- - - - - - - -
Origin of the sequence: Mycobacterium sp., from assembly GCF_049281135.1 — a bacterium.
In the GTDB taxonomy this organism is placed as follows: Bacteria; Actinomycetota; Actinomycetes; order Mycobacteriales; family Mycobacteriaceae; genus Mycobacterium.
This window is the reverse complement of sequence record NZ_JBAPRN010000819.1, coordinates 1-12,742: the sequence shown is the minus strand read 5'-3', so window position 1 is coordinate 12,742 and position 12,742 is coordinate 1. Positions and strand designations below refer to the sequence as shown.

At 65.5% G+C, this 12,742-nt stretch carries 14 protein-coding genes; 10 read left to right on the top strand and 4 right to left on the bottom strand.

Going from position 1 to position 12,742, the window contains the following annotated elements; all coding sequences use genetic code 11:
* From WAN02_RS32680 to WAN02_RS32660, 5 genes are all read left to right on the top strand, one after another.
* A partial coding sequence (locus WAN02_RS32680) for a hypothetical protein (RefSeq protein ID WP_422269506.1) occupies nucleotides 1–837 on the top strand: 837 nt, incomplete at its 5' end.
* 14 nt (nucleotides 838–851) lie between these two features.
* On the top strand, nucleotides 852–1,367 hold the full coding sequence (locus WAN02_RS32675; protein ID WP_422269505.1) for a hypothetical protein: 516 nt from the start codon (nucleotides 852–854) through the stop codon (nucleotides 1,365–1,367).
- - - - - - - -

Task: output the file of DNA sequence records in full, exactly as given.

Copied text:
Origin of the sequence: Mycobacterium sp., from assembly GCF_049281135.1 — a bacterium.
In the GTDB taxonomy this organism is placed as follows: Bacteria; Actinomycetota; Actinomycetes; order Mycobacteriales; family Mycobacteriaceae; genus Mycobacterium.
This window is the reverse complement of sequence record NZ_JBAPRN010000819.1, coordinates 1-12,742: the sequence shown is the minus strand read 5'-3', so window position 1 is coordinate 12,742 and position 12,742 is coordinate 1. Positions and strand designations below refer to the sequence as shown.

At 65.5% G+C, this 12,742-nt stretch carries 14 protein-coding genes; 10 read left to right on the top strand and 4 right to left on the bottom strand.

Going from position 1 to position 12,742, the window contains the following annotated elements; all coding sequences use genetic code 11:
* From WAN02_RS32680 to WAN02_RS32660, 5 genes are all read left to right on the top strand, one after another.
* A partial coding sequence (locus WAN02_RS32680) for a hypothetical protein (RefSeq protein ID WP_422269506.1) occupies nucleotides 1–837 on the top strand: 837 nt, incomplete at its 5' end.
* 14 nt (nucleotides 838–851) lie between these two features.
* On the top strand, nucleotides 852–1,367 hold the full coding sequence (locus WAN02_RS32675; protein ID WP_422269505.1) for a hypothetical protein: 516 nt from the start codon (nucleotides 852–854) through the stop codon (nucleotides 1,365–1,367).